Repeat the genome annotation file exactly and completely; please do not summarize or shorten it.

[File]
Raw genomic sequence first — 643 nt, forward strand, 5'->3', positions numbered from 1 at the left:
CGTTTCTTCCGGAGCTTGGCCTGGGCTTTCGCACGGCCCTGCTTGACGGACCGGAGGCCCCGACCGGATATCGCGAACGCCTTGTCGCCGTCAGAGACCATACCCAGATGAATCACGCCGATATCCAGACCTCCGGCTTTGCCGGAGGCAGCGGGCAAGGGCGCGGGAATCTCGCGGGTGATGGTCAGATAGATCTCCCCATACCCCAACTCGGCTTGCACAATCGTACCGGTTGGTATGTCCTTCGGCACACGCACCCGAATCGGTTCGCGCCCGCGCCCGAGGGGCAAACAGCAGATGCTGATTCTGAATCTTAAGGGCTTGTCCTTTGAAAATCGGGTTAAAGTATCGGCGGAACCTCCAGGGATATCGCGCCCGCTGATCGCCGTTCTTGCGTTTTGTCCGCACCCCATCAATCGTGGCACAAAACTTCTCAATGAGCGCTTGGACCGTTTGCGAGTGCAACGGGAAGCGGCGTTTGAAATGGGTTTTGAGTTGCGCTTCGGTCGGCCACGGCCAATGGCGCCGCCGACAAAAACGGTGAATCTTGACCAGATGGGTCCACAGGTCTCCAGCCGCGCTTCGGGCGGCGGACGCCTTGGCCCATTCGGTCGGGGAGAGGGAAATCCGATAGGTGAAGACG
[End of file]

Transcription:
Raw genomic sequence first — 643 nt, forward strand, 5'->3', positions numbered from 1 at the left:
CGTTTCTTCCGGAGCTTGGCCTGGGCTTTCGCACGGCCCTGCTTGACGGACCGGAGGCCCCGACCGGATATCGCGAACGCCTTGTCGCCGTCAGAGACCATACCCAGATGAATCACGCCGATATCCAGACCTCCGGCTTTGCCGGAGGCAGCGGGCAAGGGCGCGGGAATCTCGCGGGTGATGGTCAGATAGATCTCCCCATACCCCAACTCGGCTTGCACAATCGTACCGGTTGGTATGTCCTTCGGCACACGCACCCGAATCGGTTCGCGCCCGCGCCCGAGGGGCAAACAGCAGATGCTGATTCTGAATCTTAAGGGCTTGTCCTTTGAAAATCGGGTTAAAGTATCGGCGGAACCTCCAGGGATATCGCGCCCGCTGATCGCCGTTCTTGCGTTTTGTCCGCACCCCATCAATCGTGGCACAAAACTTCTCAATGAGCGCTTGGACCGTTTGCGAGTGCAACGGGAAGCGGCGTTTGAAATGGGTTTTGAGTTGCGCTTCGGTCGGCCACGGCCAATGGCGCCGCCGACAAAAACGGTGAATCTTGACCAGATGGGTCCACAGGTCTCCAGCCGCGCTTCGGGCGGCGGACGCCTTGGCCCATTCGGTCGGGGAGAGGGAAATCCGATAGGTGAAGACG